Chair. The Committee shall meet at least 3 times each year and
its initial meeting shall take place within 120 days after the
effective date of this Act. The Advisory Committee shall advise
and assist the Department to:
(1) develop an appropriate standard clinical
definition of "NAS";
(2) develop a uniform process of identifying NAS;
(3) develop protocols for training hospital personnel
in implementing an appropriate and uniform process for
identifying and treating NAS;
(4) identify and develop options for reporting NAS data
to the Department by using existing or new data reporting
options; and
(5) make recommendations to the Department on
evidence-based guidelines and programs to improve the
outcomes of pregnancies with respect to NAS.
(e) The Advisory Committee shall provide an annual report
of its activities and recommendations to the Director, the
General Assembly, and the Governor by March 31 of each year
beginning in 2016. The final report of the Advisory Committee
shall be submitted by March 31, 2019.
(f) This Section is repealed on June 30, 2019.
(Source: P.A. 99-320, eff. 8-7-15.)
(20 ILCS 2310/2310-690)
Sec. 2310-690. Cytomegalovirus public education.
(a) In this Section:
"CMV" means cytomegalovirus.
"Health care professional and provider" means any
physician, advanced practice registered nurse, physician
assistant, hospital facility, or other person that is
licensed or otherwise authorized to deliver health care
services.
(b) The Department shall develop or approve and publish
informational materials for women who may become pregnant,
expectant parents, and parents of infants regarding:
(1) the incidence of CMV;
(2) the transmission of CMV to pregnant women and women
who may become pregnant;
(3) birth defects caused by congenital CMV;
(4) methods of diagnosing congenital CMV; and
(5) available preventive measures to avoid the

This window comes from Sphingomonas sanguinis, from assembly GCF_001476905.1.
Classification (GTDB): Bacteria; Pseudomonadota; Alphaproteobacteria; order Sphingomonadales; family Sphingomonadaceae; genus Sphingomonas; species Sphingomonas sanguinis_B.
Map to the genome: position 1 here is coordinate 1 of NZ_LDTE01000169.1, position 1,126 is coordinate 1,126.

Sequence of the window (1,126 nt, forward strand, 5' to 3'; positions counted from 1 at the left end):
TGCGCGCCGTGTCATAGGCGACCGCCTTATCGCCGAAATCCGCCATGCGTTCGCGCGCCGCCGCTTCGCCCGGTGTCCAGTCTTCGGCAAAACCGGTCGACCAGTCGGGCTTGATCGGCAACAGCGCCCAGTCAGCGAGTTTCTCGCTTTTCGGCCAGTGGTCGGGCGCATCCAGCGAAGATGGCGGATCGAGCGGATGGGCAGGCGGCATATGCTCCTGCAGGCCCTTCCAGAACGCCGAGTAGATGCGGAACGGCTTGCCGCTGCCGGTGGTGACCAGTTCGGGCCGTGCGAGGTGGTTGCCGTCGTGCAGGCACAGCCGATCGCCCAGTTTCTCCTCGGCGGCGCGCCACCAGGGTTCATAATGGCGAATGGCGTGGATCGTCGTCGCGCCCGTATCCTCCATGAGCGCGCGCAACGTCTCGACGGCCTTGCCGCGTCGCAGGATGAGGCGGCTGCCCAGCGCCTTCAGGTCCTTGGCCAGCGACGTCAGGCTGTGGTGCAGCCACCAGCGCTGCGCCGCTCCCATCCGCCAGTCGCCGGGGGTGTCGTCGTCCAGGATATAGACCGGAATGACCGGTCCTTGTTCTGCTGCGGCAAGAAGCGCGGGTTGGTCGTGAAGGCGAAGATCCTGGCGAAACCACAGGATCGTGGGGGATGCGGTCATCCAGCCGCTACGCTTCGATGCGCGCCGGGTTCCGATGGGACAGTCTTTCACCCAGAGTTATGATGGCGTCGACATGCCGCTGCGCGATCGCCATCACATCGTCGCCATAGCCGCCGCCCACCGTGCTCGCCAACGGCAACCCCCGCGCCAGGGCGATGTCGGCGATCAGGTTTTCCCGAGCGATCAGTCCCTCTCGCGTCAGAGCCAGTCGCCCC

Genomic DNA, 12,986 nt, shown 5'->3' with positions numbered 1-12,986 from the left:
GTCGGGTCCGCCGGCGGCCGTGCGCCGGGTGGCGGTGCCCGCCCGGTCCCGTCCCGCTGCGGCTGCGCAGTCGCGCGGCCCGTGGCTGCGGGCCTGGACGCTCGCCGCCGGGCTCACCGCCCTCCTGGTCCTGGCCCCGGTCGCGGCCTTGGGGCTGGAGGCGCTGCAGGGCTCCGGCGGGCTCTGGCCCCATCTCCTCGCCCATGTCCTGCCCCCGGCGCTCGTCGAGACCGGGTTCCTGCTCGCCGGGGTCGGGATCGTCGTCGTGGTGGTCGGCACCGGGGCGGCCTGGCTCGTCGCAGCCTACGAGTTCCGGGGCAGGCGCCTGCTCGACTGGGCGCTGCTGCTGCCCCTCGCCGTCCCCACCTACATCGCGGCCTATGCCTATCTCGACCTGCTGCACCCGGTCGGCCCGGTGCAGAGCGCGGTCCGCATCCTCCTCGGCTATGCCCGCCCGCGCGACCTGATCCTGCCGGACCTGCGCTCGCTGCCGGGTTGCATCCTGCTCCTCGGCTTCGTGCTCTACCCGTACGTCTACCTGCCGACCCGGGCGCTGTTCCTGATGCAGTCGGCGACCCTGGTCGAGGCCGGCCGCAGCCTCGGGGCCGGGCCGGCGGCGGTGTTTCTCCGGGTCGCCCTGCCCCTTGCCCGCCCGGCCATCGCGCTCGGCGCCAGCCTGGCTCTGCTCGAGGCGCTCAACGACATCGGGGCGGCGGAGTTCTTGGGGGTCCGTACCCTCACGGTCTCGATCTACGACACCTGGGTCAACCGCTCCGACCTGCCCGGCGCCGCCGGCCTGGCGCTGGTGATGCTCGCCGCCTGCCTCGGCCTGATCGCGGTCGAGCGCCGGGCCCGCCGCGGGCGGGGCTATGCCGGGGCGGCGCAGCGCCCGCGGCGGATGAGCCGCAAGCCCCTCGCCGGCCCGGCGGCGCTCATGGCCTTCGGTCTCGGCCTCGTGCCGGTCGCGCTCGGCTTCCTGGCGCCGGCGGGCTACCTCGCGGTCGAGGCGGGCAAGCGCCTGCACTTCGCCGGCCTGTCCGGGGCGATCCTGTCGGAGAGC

infection of women who are pregnant or may become pregnant.
(c) The Department shall publish the information required
under subsection (b) on its Internet website.
(d) The Department shall publish information to:
(1) educate women who may become pregnant, expectant
parents, and parents of infants about CMV; and
(2) raise awareness of CMV among health care
professionals and providers who provide care to expectant
mothers or infants.
(e) The Department may solicit and accept the assistance of
any relevant health care professional associations or
community resources, including faith-based resources, to
promote education about CMV under this Section.
(f) If a newborn infant fails the 2 initial hearing
screenings in the hospital, then the hospital performing that
screening shall provide to the parents of the newborn infant
information regarding: (i) birth defects caused by congenital
CMV; (ii) testing opportunities and options for CMV, including
the opportunity to test for CMV before leaving the hospital;
and (iii) early intervention services. Health care
professionals and providers may, but are not required to, use
the materials developed by the Department for distribution to
parents of newborn infants.
(Source: P.A. 99-424, eff. 1-1-16; 99-581, eff. 1-1-17; 99-642,
eff. 7-28-26.)
Section 60. The Community Health Worker Advisory Board Act